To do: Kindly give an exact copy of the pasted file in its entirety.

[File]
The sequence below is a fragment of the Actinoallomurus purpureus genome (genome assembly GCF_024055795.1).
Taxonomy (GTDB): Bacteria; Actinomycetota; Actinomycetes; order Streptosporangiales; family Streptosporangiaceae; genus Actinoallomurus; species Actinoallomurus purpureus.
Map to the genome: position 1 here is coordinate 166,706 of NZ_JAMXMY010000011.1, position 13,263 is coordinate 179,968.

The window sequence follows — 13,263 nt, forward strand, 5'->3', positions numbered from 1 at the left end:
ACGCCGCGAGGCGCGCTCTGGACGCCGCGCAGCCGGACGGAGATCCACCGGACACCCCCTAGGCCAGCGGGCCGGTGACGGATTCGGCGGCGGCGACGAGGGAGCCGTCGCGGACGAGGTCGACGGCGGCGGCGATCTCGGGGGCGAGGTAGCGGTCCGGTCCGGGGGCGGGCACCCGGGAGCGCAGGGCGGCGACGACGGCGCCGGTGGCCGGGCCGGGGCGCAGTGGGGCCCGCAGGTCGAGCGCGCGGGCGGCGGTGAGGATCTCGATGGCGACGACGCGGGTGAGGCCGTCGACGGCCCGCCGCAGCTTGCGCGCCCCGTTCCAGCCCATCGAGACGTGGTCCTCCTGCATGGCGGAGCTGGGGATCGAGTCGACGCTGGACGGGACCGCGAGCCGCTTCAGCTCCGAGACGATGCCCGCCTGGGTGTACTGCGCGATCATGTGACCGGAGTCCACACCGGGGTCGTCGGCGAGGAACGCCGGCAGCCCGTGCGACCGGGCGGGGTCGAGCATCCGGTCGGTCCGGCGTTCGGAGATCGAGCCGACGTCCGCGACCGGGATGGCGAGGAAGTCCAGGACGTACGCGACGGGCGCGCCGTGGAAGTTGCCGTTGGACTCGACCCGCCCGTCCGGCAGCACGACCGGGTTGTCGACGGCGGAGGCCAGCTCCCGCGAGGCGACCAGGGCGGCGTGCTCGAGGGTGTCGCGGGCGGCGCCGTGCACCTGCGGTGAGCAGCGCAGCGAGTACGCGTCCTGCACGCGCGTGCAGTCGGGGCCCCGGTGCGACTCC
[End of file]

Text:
The sequence below is a fragment of the Actinoallomurus purpureus genome (genome assembly GCF_024055795.1).
Taxonomy (GTDB): Bacteria; Actinomycetota; Actinomycetes; order Streptosporangiales; family Streptosporangiaceae; genus Actinoallomurus; species Actinoallomurus purpureus.
Map to the genome: position 1 here is coordinate 166,706 of NZ_JAMXMY010000011.1, position 13,263 is coordinate 179,968.

The window sequence follows — 13,263 nt, forward strand, 5'->3', positions numbered from 1 at the left end:
ACGCCGCGAGGCGCGCTCTGGACGCCGCGCAGCCGGACGGAGATCCACCGGACACCCCCTAGGCCAGCGGGCCGGTGACGGATTCGGCGGCGGCGACGAGGGAGCCGTCGCGGACGAGGTCGACGGCGGCGGCGATCTCGGGGGCGAGGTAGCGGTCCGGTCCGGGGGCGGGCACCCGGGAGCGCAGGGCGGCGACGACGGCGCCGGTGGCCGGGCCGGGGCGCAGTGGGGCCCGCAGGTCGAGCGCGCGGGCGGCGGTGAGGATCTCGATGGCGACGACGCGGGTGAGGCCGTCGACGGCCCGCCGCAGCTTGCGCGCCCCGTTCCAGCCCATCGAGACGTGGTCCTCCTGCATGGCGGAGCTGGGGATCGAGTCGACGCTGGACGGGACCGCGAGCCGCTTCAGCTCCGAGACGATGCCCGCCTGGGTGTACTGCGCGATCATGTGACCGGAGTCCACACCGGGGTCGTCGGCGAGGAACGCCGGCAGCCCGTGCGACCGGGCGGGGTCGAGCATCCGGTCGGTCCGGCGTTCGGAGATCGAGCCGACGTCCGCGACCGGGATGGCGAGGAAGTCCAGGACGTACGCGACGGGCGCGCCGTGGAAGTTGCCGTTGGACTCGACCCGCCCGTCCGGCAGCACGACCGGGTTGTCGACGGCGGAGGCCAGCTCCCGCGAGGCGACCAGGGCGGCGTGCTCGAGGGTGTCGCGGGCGGCGCCGTGCACCTGCGGTGAGCAGCGCAGCGAGTACGCGTCCTGCACGCGCGTGCAGTCGGGGCCCCGGTGCGACTCC